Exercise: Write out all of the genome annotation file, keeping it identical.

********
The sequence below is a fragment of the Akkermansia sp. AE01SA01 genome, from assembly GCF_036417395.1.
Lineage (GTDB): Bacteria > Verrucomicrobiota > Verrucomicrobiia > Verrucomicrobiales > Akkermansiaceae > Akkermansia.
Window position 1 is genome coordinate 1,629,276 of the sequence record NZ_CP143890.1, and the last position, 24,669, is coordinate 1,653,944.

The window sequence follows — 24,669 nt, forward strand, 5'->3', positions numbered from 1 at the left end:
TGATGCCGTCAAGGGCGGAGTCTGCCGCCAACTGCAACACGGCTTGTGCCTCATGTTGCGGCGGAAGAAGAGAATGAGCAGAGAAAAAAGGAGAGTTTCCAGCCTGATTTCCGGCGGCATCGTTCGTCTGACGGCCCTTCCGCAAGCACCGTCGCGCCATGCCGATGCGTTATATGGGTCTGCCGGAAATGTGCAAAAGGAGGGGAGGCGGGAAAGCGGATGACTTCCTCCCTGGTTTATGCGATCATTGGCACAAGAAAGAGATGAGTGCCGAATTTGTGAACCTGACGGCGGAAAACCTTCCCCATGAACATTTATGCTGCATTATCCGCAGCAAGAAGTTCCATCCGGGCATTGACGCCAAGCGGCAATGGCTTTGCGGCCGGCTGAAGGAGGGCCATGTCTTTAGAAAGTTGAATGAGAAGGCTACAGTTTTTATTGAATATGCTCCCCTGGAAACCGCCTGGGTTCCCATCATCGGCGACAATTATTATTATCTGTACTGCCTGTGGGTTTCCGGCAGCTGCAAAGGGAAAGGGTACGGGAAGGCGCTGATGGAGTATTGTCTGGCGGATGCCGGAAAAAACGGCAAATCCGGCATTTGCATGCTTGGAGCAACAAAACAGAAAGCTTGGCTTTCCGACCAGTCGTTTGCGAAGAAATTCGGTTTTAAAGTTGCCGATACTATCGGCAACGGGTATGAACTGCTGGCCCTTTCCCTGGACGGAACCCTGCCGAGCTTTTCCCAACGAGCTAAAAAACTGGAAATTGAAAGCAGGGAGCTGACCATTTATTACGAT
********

The sequence below is a fragment of the Akkermansia sp. AE01SA01 genome, from assembly GCF_036417395.1.
Lineage (GTDB): Bacteria > Verrucomicrobiota > Verrucomicrobiia > Verrucomicrobiales > Akkermansiaceae > Akkermansia.
Window position 1 is genome coordinate 1,629,276 of the sequence record NZ_CP143890.1, and the last position, 24,669, is coordinate 1,653,944.

The window sequence follows — 24,669 nt, forward strand, 5'->3', positions numbered from 1 at the left end:
TGATGCCGTCAAGGGCGGAGTCTGCCGCCAACTGCAACACGGCTTGTGCCTCATGTTGCGGCGGAAGAAGAGAATGAGCAGAGAAAAAAGGAGAGTTTCCAGCCTGATTTCCGGCGGCATCGTTCGTCTGACGGCCCTTCCGCAAGCACCGTCGCGCCATGCCGATGCGTTATATGGGTCTGCCGGAAATGTGCAAAAGGAGGGGAGGCGGGAAAGCGGATGACTTCCTCCCTGGTTTATGCGATCATTGGCACAAGAAAGAGATGAGTGCCGAATTTGTGAACCTGACGGCGGAAAACCTTCCCCATGAACATTTATGCTGCATTATCCGCAGCAAGAAGTTCCATCCGGGCATTGACGCCAAGCGGCAATGGCTTTGCGGCCGGCTGAAGGAGGGCCATGTCTTTAGAAAGTTGAATGAGAAGGCTACAGTTTTTATTGAATATGCTCCCCTGGAAACCGCCTGGGTTCCCATCATCGGCGACAATTATTATTATCTGTACTGCCTGTGGGTTTCCGGCAGCTGCAAAGGGAAAGGGTACGGGAAGGCGCTGATGGAGTATTGTCTGGCGGATGCCGGAAAAAACGGCAAATCCGGCATTTGCATGCTTGGAGCAACAAAACAGAAAGCTTGGCTTTCCGACCAGTCGTTTGCGAAGAAATTCGGTTTTAAAGTTGCCGATACTATCGGCAACGGGTATGAACTGCTGGCCCTTTCCCTGGACGGAACCCTGCCGAGCTTTTCCCAACGAGCTAAAAAACTGGAAATTGAAAGCAGGGAGCTGACCATTTATTACGAT